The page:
Dworkin’s “Rights Thesis”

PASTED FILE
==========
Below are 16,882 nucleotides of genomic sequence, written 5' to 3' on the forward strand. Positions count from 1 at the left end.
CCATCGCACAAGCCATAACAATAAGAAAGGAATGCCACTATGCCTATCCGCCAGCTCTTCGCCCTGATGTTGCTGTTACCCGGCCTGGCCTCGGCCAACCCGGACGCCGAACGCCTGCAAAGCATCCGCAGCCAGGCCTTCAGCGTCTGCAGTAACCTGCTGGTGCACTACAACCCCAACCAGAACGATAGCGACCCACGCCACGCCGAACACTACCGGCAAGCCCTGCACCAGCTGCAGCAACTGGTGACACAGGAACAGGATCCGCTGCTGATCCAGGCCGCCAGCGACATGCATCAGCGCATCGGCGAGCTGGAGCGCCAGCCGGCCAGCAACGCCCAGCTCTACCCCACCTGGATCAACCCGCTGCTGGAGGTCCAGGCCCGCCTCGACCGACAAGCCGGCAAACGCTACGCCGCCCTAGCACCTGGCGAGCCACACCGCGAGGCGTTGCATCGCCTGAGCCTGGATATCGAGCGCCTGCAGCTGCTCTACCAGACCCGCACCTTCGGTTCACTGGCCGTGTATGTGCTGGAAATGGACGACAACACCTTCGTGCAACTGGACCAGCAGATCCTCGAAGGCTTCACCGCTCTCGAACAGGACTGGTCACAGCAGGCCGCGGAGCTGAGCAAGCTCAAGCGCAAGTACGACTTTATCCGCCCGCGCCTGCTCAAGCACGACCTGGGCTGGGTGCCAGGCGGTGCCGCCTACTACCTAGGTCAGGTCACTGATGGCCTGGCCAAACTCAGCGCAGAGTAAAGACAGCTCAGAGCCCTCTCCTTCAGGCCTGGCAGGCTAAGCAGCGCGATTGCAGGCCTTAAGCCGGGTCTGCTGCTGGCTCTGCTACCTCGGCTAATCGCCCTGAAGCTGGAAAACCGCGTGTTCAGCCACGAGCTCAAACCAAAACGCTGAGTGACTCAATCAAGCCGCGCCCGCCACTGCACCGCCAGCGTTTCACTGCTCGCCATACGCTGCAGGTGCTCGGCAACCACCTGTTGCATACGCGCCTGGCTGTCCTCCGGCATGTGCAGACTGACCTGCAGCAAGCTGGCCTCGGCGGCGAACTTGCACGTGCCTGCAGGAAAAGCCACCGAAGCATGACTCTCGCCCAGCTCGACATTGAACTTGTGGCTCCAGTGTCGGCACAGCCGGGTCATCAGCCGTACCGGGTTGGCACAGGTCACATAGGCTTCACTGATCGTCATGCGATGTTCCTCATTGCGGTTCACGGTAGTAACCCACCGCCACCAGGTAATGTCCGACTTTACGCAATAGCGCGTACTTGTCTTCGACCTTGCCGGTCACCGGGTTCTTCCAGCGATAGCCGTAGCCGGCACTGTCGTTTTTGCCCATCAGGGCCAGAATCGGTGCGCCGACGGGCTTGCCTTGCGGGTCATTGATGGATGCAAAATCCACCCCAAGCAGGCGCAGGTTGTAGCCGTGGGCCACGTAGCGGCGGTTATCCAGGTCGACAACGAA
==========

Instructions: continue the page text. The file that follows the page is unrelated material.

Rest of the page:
This Note argues that the rights thesis is untenable. It shows that Dworkin’s distinction between arguments of principle and arguments of policy, upon which the rights thesis is based, cannot withstand close scrutiny. The Note questions whether it is sensible to speak of an objectively soundest theory of law, and argues that, even if such a theory is feasible, Dworkin has failed to prove that it will always dictate a unique result (or, put in different words, that the rights thesis is part of the putative soundest theory). If Dworkin’s idea of a soundest theory is oppugned, or if the rights thesis is not part of that theory, then the rights thesis must be renounced. The criticisms presented in this Note do not, however, undermine a fundamental insight underlying Dworkin’s rights thesis-that judges face certain institutional constraints not placed upon legislators. The final section of the Note explores the nature of these constraints by examining the “universalizability” of judgments of moral and legal obligation. The thesis presented here is that the central role played by the doctrine of precedent in judicial adjudication, and the requirement that like cases be treated alike, can best be explained as a product of normative reasoning. This thesis steers a middle course between Hart’s position -that judges exercise a legislative-like discretion in cases within the open texture of legal rules, and Dworkin’s contrary view that there is a uniquely correct legal solution in every civil case.